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Puget Sound-area African community groups dispel COVID-19 vaccine hesitancy

Social media, targeted clinics and outreach in different languages can help answer questions and concerns for local African communities.

EDMONDS, Wash. — Combating vaccine hesitancy could mean a more targeted approach, working in specific communities in multiple ways.

The African Leaders Health Board and other groups helped Saturday with a pop-up vaccine clinic at St. Michael Ethiopian Orthodox Tewahedo Church.

Biz Beyene came for his second Moderna shot and said he planned to share his experience with many at his church.

“It has an impact, when you talk people with their own language they will feel more comfortable. They will ask whatever they want to ask. They understand what the answer,” Beyene said.

The vaccines were open to anyone who came to the event but they specifically targeted underserved communities including African immigrants. The clinic offered both Pfizer and Moderna vaccines available for those who came to the event.

Vaccine hesitancy has been an ongoing issue for a variety of reasons.

Kwadwo Oware has been heavily involved in a social media effort using platforms like WhatsApp and Instagram to post photos of community leaders getting the vaccine.

“The conspiracy theories around the vaccine are being debunked because they see people like them. They see community leaders taking the vaccine and they are good to follow,” Oware explained.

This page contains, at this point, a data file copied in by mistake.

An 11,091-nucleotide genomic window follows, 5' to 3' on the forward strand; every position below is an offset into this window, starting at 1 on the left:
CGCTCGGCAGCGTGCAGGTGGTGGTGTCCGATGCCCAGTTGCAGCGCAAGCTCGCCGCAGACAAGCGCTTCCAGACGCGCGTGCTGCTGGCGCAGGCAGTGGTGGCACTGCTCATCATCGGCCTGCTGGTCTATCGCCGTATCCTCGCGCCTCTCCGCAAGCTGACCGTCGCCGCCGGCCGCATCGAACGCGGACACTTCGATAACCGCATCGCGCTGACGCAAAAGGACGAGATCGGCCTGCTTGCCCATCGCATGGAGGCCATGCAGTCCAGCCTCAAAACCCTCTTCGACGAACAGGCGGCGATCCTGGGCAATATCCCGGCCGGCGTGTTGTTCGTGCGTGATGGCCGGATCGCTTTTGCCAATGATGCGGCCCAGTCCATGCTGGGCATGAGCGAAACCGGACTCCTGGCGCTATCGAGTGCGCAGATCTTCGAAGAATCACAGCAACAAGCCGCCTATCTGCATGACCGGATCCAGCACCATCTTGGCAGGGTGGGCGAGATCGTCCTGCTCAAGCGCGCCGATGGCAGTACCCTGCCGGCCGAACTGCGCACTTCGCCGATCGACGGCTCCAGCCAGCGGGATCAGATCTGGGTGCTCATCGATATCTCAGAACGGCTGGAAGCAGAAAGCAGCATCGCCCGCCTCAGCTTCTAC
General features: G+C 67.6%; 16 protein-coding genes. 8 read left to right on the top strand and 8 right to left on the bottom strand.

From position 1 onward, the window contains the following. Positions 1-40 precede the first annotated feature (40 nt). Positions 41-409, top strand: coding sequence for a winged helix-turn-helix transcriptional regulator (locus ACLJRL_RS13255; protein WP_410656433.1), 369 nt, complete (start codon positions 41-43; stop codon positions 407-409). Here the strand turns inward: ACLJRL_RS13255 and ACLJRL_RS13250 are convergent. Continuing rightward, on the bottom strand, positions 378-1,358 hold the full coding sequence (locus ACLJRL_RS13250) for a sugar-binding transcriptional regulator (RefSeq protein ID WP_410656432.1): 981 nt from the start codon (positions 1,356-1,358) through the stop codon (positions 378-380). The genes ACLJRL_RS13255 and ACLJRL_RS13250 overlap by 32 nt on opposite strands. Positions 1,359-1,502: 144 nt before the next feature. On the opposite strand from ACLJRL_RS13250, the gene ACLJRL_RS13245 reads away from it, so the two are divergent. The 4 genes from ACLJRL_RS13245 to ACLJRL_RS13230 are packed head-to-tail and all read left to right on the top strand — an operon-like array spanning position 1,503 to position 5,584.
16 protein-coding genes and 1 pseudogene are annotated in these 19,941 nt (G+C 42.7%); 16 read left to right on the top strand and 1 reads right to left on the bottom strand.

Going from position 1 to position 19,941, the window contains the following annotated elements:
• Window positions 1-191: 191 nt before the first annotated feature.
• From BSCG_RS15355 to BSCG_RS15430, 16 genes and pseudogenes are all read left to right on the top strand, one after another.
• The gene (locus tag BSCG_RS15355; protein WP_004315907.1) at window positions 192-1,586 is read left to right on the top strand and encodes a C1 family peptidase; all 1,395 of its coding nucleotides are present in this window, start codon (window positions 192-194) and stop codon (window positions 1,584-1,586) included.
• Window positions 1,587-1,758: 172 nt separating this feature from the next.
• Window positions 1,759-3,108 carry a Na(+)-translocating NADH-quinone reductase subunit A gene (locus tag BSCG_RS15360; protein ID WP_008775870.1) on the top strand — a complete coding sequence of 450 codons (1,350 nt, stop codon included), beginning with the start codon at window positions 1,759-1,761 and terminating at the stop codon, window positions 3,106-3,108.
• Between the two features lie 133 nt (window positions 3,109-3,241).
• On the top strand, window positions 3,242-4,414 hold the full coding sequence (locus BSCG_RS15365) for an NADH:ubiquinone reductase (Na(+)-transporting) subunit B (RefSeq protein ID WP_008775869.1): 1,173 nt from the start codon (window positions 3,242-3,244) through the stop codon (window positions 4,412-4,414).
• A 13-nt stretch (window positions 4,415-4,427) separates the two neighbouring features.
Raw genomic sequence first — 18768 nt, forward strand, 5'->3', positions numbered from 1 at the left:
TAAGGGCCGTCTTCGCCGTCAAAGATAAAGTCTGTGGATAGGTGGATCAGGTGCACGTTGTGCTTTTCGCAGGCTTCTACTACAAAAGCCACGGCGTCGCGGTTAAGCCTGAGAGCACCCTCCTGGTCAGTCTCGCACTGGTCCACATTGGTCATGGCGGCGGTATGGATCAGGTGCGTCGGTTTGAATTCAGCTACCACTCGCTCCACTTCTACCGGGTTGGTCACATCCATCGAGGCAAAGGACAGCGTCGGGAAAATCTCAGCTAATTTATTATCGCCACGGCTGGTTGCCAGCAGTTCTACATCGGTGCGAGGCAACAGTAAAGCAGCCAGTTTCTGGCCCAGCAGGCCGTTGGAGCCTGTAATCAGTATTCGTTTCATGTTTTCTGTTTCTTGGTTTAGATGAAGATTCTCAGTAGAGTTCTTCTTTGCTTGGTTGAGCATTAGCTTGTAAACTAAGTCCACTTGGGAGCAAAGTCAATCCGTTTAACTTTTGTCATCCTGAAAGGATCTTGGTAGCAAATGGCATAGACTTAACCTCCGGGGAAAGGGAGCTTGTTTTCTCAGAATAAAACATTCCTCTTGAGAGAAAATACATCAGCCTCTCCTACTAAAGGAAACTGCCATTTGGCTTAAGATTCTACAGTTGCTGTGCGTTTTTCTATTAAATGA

It helps to have vaccine clinics like Saturday's event, so those still struggling with fears can talk with medical providers, sometimes in their own language.

“The hesitation comes from they don't know the side effects but the more they do this, teach them it's going to be safe for the community,” Nurse Practitioner Abubakar Abdul-Rahman said. 

He is originally from Africa and brought the vaccine supply to the event.

“I’m providing the vaccine so they feel more comfortable,” he said.

Many involved in the clinic say this is a model to combat vaccine hesitancy that could be rolled out into more communities. The multi-faceted approach takes time but does seem to be showing progress.

“This is a very effective way to curb out the hesitancy. This is the best approach for government to reach out,” Fanaye Amsalu said.

The group is planning more clinics at the church in Edmonds and another clinic in Federal Way.